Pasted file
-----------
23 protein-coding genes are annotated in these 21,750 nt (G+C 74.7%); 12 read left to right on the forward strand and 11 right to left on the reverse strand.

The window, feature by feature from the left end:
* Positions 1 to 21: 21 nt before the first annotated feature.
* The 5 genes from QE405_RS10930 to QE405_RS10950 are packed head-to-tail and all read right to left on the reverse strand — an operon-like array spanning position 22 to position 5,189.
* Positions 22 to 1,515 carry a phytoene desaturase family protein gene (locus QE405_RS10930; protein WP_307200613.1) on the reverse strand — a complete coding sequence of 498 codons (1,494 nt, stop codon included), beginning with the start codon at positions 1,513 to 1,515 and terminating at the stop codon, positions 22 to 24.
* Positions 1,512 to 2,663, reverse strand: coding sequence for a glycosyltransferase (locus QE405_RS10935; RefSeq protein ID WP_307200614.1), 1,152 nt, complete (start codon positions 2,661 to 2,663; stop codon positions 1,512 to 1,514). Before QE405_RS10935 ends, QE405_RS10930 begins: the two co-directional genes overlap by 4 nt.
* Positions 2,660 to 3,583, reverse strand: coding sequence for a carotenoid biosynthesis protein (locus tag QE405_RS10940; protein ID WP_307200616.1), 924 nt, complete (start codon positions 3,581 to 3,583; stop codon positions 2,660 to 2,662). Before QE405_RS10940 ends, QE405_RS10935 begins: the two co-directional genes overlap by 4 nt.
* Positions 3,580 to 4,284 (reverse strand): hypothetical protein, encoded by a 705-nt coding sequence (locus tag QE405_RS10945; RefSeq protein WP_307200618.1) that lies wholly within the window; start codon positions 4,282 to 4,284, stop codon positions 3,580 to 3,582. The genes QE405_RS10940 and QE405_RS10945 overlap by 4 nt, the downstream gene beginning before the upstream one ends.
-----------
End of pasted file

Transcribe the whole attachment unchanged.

23 protein-coding genes are annotated in these 21,750 nt (G+C 74.7%); 12 read left to right on the forward strand and 11 right to left on the reverse strand.

The window, feature by feature from the left end:
* Positions 1 to 21: 21 nt before the first annotated feature.
* The 5 genes from QE405_RS10930 to QE405_RS10950 are packed head-to-tail and all read right to left on the reverse strand — an operon-like array spanning position 22 to position 5,189.
* Positions 22 to 1,515 carry a phytoene desaturase family protein gene (locus QE405_RS10930; protein WP_307200613.1) on the reverse strand — a complete coding sequence of 498 codons (1,494 nt, stop codon included), beginning with the start codon at positions 1,513 to 1,515 and terminating at the stop codon, positions 22 to 24.
* Positions 1,512 to 2,663, reverse strand: coding sequence for a glycosyltransferase (locus QE405_RS10935; RefSeq protein ID WP_307200614.1), 1,152 nt, complete (start codon positions 2,661 to 2,663; stop codon positions 1,512 to 1,514). Before QE405_RS10935 ends, QE405_RS10930 begins: the two co-directional genes overlap by 4 nt.
* Positions 2,660 to 3,583, reverse strand: coding sequence for a carotenoid biosynthesis protein (locus tag QE405_RS10940; protein ID WP_307200616.1), 924 nt, complete (start codon positions 3,581 to 3,583; stop codon positions 2,660 to 2,662). Before QE405_RS10940 ends, QE405_RS10935 begins: the two co-directional genes overlap by 4 nt.
* Positions 3,580 to 4,284 (reverse strand): hypothetical protein, encoded by a 705-nt coding sequence (locus tag QE405_RS10945; RefSeq protein WP_307200618.1) that lies wholly within the window; start codon positions 4,282 to 4,284, stop codon positions 3,580 to 3,582. The genes QE405_RS10940 and QE405_RS10945 overlap by 4 nt, the downstream gene beginning before the upstream one ends.